Buccaneers Rework Vita Vea’s Contract

The restructures keep coming, and this time it’s the Buccaneers opening up a chunk of cap. According to NFL Network’s Ian Rapoport (via Twitter), the Buccaneers have restructured the contract of nose tackle Vita Vea.

[RELATED: Buccaneers Place Franchise Tag On Chris Godwin]

Specifically, the team restructured the veteran’s base salary, opening up $7.64MM worth of cap space. Greg Auman of The Athletic has more details (via Twitter), noting that the organization reduced Vea’s salary from $10.6MM to $1.12MM, leading to the player getting a $9.46MM bonus.

The Buccaneers barely had any breathing room over the cap heading into the offseason, and that was before they slapped wideout Chris Godwin with the franchise tag. The team will surely have more cap-saving transactions, but they’ll still be hard pressed to afford all of their impending free agents, a group that includes Carlton Davis.

Vea has spent his entire four-year career in Tampa Bay, and the former first-round pick signed a four-year, $73MM extension with the Buccaneers back in January. He made his first Pro Bowl in 2021 after finishing with 33 tackles, four sacks, and 12 QB hits.

Bucs To Start Post-Brady Rebuild?

With three-time MVP quarterback Tom Brady announcing his retirement earlier today, speculation has already started on the future of the Buccaneers’ franchise. Brady’s retirement has experts wondering about the futures of tight end Rob Gronkowki and head coach Bruce Arians. Both have flirted with retirement before. 

Contributing to the postulation on Arians’ situation is head coaching interest in the Buccaneers’ coordinators on both sides of the ball. Offensive coordinator Byron Leftwich recently had his second interview for the Jaguars open coaching position. Reportedly, talks have stalled as Leftwich has expressed issues with current general manager Trent Baalke continuing in that position, with Leftwich preferring Cardinals’ vice president of pro scouting Adrian Wilson to replace the polarizing GM. The Saints have requested an interview with Leftwich, who previously received interest from the Bears before they hired Matt Eberflus. Defensive coordinator Todd Bowles has interviewed with the Bears, Jaguars, Raiders, and Vikings. With the Bears’ job taken, Patriots’ offensive coordinator Josh McDaniels being the presumed frontrunner in Las Vegas, and Jacksonville having conducted multiple second interviews Bowles’ opportunities for a head coaching job are starting to dwindle, as well.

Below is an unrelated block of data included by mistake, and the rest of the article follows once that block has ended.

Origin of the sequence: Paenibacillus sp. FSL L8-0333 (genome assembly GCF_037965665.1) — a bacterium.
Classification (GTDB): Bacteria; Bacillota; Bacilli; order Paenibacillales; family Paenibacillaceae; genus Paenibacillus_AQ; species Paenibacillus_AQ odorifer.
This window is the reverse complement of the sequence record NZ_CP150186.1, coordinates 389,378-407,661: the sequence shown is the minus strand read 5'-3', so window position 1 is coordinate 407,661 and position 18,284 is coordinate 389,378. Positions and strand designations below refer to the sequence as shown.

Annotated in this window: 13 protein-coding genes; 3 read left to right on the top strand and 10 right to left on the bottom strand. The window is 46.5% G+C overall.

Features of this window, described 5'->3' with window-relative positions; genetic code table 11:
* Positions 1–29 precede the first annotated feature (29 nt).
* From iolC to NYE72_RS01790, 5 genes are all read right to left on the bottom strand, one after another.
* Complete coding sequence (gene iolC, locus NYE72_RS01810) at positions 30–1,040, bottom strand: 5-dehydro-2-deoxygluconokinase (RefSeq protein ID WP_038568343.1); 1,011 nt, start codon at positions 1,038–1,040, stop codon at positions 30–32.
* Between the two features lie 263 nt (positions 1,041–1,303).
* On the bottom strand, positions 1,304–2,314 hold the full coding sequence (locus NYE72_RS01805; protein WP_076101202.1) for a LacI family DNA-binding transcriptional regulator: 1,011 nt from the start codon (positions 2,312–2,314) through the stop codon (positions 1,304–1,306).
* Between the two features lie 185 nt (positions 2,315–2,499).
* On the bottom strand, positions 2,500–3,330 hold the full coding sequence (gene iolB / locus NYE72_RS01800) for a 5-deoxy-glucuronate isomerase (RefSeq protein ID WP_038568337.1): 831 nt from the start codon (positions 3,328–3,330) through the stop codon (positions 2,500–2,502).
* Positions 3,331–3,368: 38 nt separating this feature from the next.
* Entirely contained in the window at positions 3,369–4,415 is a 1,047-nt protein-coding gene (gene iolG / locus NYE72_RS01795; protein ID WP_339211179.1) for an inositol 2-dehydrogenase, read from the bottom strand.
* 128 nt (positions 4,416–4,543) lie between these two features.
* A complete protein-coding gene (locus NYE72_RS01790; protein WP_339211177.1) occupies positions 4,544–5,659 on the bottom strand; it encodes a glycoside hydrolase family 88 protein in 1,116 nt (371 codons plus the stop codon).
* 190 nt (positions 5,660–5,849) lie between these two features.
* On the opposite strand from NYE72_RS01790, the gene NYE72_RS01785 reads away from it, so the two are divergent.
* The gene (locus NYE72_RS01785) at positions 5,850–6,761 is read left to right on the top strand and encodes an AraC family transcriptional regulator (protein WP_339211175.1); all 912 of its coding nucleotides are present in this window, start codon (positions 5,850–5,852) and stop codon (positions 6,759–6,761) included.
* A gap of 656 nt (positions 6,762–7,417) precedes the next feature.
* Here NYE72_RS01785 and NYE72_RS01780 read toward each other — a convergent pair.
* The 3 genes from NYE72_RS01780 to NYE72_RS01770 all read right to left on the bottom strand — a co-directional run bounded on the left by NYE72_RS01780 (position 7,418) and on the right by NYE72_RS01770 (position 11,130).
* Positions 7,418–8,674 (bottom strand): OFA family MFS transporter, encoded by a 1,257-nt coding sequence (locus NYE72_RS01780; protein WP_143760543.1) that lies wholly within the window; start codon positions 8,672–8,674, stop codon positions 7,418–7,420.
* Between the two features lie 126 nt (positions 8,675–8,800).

More cause for speculation has risen from an article from Aaron Wilson of Pro Football Network. In the article Wilson reports that Arians has informed the entire coaching staff that they have permission to seek jobs around the league regardless of whether or not the new position would be a promotion. With the potential exit of the two New England-legends and the impactful group of Buccaneers heading into free agency, this permission could potentially be an opportunity to abandon ship before the start of a Tampa Bay rebuild.

In terms of those free agents, joining free-agent-to-be Gronkowski are three other significant role players: wide receiver Chris Godwin, center Ryan Jensen, and cornerback Carlton Davis. Godwin is expected to be the top free agent priority in Tampa Bay after he received the franchise tag for this past season. Jensen came over three years ago from the Ravens on what then made him the highest paid center in the NFL. Davis was a key contributor due for a big contract year on defense before being placed on IR after Week 4 of the season and missing eight weeks during a crucial year.

The domino-effect of Brady’s retirement is already looming large over the Buccaneers’ prospects for the 2022 NFL season. Tampa Bay has the entire offseason to navigate these obstacles and mitigate the potential fallout. After winning a Super Bowl just last year, the departure of Brady could be as game-changing to the Buccaneers as his arrival was nearly two years ago.

Bucs Activate CB Carlton Davis From IR